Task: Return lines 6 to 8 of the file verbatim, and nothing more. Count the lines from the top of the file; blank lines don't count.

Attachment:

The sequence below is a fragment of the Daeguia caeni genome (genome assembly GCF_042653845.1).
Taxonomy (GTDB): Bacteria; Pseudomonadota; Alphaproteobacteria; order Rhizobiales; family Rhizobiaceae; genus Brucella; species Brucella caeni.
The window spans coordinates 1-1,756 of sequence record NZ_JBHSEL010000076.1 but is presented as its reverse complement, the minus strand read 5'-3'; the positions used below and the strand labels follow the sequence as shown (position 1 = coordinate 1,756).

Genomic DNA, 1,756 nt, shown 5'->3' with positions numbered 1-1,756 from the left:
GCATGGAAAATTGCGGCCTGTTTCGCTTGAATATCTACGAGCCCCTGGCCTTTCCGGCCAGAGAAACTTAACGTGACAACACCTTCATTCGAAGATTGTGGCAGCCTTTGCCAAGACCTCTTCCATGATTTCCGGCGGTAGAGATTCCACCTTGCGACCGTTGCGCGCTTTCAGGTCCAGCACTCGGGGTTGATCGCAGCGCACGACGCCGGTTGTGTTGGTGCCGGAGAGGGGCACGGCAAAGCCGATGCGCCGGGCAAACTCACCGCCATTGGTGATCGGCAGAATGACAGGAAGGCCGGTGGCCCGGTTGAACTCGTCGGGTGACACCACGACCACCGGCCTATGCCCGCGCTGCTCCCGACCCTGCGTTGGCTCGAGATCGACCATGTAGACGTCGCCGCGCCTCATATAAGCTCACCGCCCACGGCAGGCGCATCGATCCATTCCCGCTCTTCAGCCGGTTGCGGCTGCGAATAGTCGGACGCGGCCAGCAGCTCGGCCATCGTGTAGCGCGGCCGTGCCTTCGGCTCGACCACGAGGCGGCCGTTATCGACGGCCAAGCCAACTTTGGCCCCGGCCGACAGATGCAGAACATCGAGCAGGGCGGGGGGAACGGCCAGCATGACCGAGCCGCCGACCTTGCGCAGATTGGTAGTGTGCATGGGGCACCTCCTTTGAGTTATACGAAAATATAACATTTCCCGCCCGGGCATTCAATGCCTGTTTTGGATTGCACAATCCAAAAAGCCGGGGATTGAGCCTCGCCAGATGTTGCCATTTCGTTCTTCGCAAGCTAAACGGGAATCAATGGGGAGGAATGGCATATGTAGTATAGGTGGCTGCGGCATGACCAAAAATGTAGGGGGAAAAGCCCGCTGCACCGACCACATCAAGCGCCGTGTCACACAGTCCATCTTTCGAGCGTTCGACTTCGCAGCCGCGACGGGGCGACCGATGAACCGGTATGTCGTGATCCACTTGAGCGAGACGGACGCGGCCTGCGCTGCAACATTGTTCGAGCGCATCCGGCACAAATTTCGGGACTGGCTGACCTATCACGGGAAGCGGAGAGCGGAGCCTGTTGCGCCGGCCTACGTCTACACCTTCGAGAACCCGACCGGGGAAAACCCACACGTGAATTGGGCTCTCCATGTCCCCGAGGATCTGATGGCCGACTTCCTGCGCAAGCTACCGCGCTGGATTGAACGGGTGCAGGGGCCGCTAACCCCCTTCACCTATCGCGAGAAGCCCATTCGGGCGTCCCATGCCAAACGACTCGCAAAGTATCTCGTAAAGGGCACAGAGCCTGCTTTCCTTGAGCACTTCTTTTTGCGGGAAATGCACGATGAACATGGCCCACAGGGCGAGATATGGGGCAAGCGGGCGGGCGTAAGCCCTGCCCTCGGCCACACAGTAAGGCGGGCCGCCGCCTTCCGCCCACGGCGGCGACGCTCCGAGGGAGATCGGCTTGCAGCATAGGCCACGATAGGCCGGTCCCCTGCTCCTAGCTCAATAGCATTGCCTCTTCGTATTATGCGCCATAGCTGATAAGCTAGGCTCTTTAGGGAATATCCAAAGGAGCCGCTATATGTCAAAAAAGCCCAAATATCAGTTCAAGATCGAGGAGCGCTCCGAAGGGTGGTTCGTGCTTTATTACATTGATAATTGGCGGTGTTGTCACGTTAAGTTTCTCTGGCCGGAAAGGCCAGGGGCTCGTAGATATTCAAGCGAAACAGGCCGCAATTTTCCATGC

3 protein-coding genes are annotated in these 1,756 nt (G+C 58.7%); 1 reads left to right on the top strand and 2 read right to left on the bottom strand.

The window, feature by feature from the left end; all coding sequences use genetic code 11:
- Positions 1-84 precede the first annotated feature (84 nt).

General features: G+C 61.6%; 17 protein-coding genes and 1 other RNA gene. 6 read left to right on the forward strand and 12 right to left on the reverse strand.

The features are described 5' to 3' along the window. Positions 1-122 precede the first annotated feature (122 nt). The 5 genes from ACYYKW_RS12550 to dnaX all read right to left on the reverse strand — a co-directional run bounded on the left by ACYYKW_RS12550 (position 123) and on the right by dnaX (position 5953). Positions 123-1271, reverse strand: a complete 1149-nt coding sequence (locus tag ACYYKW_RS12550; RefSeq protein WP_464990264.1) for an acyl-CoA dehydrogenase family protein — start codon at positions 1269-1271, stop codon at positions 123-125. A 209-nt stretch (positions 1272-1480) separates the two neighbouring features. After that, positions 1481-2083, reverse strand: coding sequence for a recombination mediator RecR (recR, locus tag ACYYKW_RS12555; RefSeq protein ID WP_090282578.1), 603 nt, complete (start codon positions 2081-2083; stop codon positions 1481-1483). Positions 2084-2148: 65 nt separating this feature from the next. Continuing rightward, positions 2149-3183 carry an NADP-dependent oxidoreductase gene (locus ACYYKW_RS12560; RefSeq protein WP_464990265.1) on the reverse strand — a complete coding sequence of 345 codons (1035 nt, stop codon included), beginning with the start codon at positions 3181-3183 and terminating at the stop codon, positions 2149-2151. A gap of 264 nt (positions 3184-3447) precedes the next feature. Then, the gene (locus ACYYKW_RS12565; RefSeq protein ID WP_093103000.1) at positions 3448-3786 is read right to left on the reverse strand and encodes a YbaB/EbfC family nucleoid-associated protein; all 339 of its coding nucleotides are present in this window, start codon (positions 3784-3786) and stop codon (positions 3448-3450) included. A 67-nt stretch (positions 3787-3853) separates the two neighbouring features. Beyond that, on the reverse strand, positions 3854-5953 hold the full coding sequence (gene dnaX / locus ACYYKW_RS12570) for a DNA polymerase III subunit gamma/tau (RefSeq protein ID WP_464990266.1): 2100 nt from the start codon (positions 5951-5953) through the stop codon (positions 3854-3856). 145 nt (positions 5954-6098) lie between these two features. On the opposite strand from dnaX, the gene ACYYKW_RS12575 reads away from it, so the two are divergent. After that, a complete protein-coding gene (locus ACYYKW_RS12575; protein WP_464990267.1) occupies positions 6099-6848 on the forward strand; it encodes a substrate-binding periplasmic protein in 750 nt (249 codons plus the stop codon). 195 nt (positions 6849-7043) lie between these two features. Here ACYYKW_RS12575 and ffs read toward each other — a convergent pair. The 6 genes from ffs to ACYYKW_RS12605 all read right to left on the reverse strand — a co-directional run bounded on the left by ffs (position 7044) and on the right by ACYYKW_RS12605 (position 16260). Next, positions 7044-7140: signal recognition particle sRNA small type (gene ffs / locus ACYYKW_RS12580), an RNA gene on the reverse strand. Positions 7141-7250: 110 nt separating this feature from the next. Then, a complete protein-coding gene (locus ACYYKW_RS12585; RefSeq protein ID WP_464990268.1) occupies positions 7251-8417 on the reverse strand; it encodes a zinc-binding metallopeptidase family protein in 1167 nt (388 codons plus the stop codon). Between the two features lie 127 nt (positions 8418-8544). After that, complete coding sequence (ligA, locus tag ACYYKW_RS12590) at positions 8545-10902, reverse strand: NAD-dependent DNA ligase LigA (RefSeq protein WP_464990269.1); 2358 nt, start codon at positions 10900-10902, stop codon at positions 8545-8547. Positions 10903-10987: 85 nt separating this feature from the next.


3 protein-coding genes are annotated in these 1,756 nt (G+C 58.7%); 1 reads left to right on the top strand and 2 read right to left on the bottom strand.

The window, feature by feature from the left end; all coding sequences use genetic code 11:
- Positions 1-84 precede the first annotated feature (84 nt).